The Centers for Medicare & Medicaid Services (CMS) released a final rule for benefit payment and parameters for 2021.
According to CMS, the final rule is intended to reduce fiscal and regulatory burdens associated with the Patient Protection and Affordable Care Act (ACA) across different program areas and to provide stakeholders with greater flexibility.
Although the final rule would primarily affect the individual market and the Exchanges, the final rule addresses the following topics that may impact employer-sponsored group health plans:
- Notice requirements for excepted benefit health reimbursement arrangements (EBHRAs)
- Special enrollment period for non-calendar year qualified small employer health reimbursement arrangements (QSEHRAs)
- Maximum annual limitation on cost sharing for plan year 2021
- Cost-sharing requirements and drug manufacturers’ coupons
The final rule is scheduled to be published in the Federal Register on May 14, 2020, and will become effective on July 13, 2020.
The 2021 open enrollment period will run from November 1, 2020, to December 15, 2020.
Notice requirements for excepted benefit HRAs
CMS establishes notice requirements for EBHRAs offered by non-federal governmental plan sponsors/employers. Under the final rule, non-federal governmental plan sponsors/employers are required to provide a notice to EBHRA-eligible participants that contains specified information about the benefits that are available under the EBHRA. The notice is required to include a description of the conditions for eligibility to receive benefits under the EBHRA, a description of annual or lifetime limits on benefits, and description or summary of the benefits available under the EBHRA (similar to what is required in a summary plan description (SPD), but the final rule provides that the notice does not necessarily have to include all of the information that is required to be in an SPD). Under the final rule, the notice must be provided in a manner reasonably calculated to ensure actual receipt by participants who are eligible for the EBHRA (for example, providing notice in the same manner as the employer provides other notices or plan documents). The notice is required to be provided no later than 90 days after the employee becomes enrolled in the EBHRA, and annually thereafter. On an annual basis, the notice is required to be provided no later than 90 days after the first day of the EBHRA plan year.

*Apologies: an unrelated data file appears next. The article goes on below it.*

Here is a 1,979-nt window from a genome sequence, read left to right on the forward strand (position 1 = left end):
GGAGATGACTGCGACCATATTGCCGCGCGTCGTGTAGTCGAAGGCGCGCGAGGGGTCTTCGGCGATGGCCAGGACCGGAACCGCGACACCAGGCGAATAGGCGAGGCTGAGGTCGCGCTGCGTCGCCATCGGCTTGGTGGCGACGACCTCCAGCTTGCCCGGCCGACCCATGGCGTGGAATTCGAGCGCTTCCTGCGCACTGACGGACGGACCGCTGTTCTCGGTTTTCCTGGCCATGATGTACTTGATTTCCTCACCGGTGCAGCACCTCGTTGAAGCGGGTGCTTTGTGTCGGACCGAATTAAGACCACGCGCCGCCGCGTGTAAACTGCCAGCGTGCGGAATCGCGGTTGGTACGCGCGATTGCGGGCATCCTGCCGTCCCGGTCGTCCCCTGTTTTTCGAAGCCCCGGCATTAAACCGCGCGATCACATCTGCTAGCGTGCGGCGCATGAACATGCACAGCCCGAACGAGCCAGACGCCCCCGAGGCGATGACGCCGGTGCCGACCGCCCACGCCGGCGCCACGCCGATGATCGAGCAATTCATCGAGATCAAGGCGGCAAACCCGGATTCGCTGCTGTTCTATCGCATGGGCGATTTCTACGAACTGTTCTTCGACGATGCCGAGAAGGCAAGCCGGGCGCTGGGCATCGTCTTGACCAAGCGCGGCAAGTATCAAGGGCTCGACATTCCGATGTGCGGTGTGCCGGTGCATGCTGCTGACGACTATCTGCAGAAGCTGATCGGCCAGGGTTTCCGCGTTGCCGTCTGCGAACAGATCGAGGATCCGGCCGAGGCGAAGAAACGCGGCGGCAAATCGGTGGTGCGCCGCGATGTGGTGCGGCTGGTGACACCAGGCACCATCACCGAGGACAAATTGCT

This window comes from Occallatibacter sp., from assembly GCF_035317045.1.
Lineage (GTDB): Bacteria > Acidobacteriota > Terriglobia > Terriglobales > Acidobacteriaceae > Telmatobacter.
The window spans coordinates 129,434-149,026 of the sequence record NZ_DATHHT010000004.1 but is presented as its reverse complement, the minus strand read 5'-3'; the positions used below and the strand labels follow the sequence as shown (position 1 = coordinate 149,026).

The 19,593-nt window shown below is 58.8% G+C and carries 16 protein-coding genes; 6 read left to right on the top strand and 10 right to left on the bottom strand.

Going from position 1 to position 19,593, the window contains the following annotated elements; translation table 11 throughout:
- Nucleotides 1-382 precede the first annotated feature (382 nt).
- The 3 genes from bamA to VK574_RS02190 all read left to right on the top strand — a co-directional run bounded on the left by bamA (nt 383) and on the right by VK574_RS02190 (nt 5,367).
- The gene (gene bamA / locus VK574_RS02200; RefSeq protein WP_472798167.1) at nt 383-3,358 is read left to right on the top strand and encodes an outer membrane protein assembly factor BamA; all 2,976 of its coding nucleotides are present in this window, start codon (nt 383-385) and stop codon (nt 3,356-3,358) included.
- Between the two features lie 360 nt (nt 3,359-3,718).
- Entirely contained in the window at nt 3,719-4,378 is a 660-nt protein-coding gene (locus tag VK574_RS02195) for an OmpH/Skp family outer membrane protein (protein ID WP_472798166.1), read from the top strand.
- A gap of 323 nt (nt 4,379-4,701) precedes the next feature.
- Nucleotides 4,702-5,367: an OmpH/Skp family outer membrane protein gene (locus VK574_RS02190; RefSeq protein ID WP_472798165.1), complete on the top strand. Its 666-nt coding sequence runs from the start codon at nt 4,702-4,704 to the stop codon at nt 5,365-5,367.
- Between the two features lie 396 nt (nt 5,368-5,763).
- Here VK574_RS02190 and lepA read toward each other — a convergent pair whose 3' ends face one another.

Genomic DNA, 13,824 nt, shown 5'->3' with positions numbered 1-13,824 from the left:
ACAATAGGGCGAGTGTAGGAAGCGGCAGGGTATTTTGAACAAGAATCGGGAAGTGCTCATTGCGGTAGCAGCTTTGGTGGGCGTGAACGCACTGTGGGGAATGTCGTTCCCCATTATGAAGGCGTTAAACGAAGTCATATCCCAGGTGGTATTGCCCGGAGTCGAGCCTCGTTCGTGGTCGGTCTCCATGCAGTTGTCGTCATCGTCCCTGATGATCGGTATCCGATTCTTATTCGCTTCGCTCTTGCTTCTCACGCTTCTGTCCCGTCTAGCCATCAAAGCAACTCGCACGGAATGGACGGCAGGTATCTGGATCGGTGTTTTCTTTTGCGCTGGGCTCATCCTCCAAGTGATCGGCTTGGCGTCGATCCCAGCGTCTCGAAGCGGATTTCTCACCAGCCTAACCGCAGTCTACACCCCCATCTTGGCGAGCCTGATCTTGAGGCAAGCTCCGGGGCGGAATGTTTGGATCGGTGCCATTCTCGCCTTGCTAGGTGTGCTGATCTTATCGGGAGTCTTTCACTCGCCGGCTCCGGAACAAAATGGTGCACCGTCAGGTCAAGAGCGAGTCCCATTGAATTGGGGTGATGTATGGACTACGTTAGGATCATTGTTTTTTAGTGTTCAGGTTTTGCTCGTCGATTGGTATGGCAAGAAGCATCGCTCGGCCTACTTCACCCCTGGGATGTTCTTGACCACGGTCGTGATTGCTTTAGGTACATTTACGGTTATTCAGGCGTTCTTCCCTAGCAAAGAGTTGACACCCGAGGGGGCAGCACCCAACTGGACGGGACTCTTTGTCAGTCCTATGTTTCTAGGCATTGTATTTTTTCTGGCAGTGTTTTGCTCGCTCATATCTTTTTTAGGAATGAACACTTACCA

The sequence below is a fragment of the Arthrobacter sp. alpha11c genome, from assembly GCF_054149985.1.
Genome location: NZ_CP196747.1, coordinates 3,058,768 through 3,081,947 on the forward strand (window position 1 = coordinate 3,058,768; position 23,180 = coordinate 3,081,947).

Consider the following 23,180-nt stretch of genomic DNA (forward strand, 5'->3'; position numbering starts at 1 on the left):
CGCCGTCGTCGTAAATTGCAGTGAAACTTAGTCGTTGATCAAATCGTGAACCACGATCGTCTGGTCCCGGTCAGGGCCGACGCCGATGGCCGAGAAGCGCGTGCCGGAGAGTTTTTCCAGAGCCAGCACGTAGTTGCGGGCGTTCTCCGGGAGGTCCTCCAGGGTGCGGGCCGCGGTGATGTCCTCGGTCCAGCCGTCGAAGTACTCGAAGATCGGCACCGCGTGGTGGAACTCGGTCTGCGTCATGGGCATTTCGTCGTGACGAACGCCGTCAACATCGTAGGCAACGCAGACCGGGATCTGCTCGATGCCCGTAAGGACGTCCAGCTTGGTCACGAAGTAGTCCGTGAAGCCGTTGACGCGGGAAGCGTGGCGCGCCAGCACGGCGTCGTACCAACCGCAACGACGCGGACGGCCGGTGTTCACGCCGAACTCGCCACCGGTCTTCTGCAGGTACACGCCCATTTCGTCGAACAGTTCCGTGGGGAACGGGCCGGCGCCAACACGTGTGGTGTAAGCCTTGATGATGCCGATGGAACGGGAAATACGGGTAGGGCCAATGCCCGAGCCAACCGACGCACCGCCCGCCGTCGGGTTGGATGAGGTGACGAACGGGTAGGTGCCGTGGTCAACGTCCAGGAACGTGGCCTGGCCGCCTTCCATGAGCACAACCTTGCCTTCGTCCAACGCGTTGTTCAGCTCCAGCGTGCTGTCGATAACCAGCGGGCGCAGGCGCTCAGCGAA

This rule applies to EBHRAs offered by non-federal governmental plan sponsors/employers for plan years beginning on or after January 9, 2021.
Special enrollment period for non-calendar year QSEHRA participants
CMS establishes a new special enrollment period for individuals enrolled in non-calendar year QSEHRAs to purchase individual coverage on or off the Exchanges (also referred to as Marketplaces). Under the final rule, the special enrollment period occurs annually for employees and their dependents in coordination with the beginning of the QSEHRA plan year and allows the QSEHRA participants to change to other individual health insurance coverage outside of open enrollment for individual coverage offered on or off the Exchanges.
Maximum annual limitation on cost sharing for plan year 2021
CMS provides that the 2021 maximum annual limitation on cost sharing is $8,550 for self-only coverage and $17,100 for other than self-only coverage.
Cost sharing requirements and direct support from drug manufacturers
CMS provides that, to the extent consistent with applicable state law, amounts paid toward reducing the cost sharing incurred by an enrollee using any form of direct support offered by drug manufacturers to enrollees for specific prescription drugs are permitted, but not required, to be counted toward the annual limitation on cost sharing. For example, issuers of non-grandfathered individual and group market coverage, and all non-grandfathered group health plans have discretion to determine whether to include or exclude coupon amounts from the annual limitation on cost sharing, regardless of whether a generic equivalent is available. CMS did not finalize rules regarding the treatment of other types of support (such as crowdfunding amounts, waived medical debt, or support toward the purchase of durable medical equipment) for cost sharing purposes.
CMS encourages issuers to prominently include information on the way direct support from drug manufacturers to enrollees will be treated for cost sharing purposes on websites, brochures, plan summary documents, and other material that consumers may use to select and understand their benefits.
CMS also clarifies that issuers and group health plans have discretion when determining how direct support from drug manufacturers accrues towards accumulators. CMS encourages issuers and group health plans to consider excluding direct support from drug manufacturers from being counted toward the annual limitation on cost sharing.
This information is general and provided for educational purposes only by United Benefit Advisors (UBA) for UBA Partner Firm member distribution. It reflects UBA’s understanding of the available guidance as of the date shown and is subject to change. It is not intended to provide legal advice. You should not act on this information without consulting legal counsel or other knowledgeable advisors.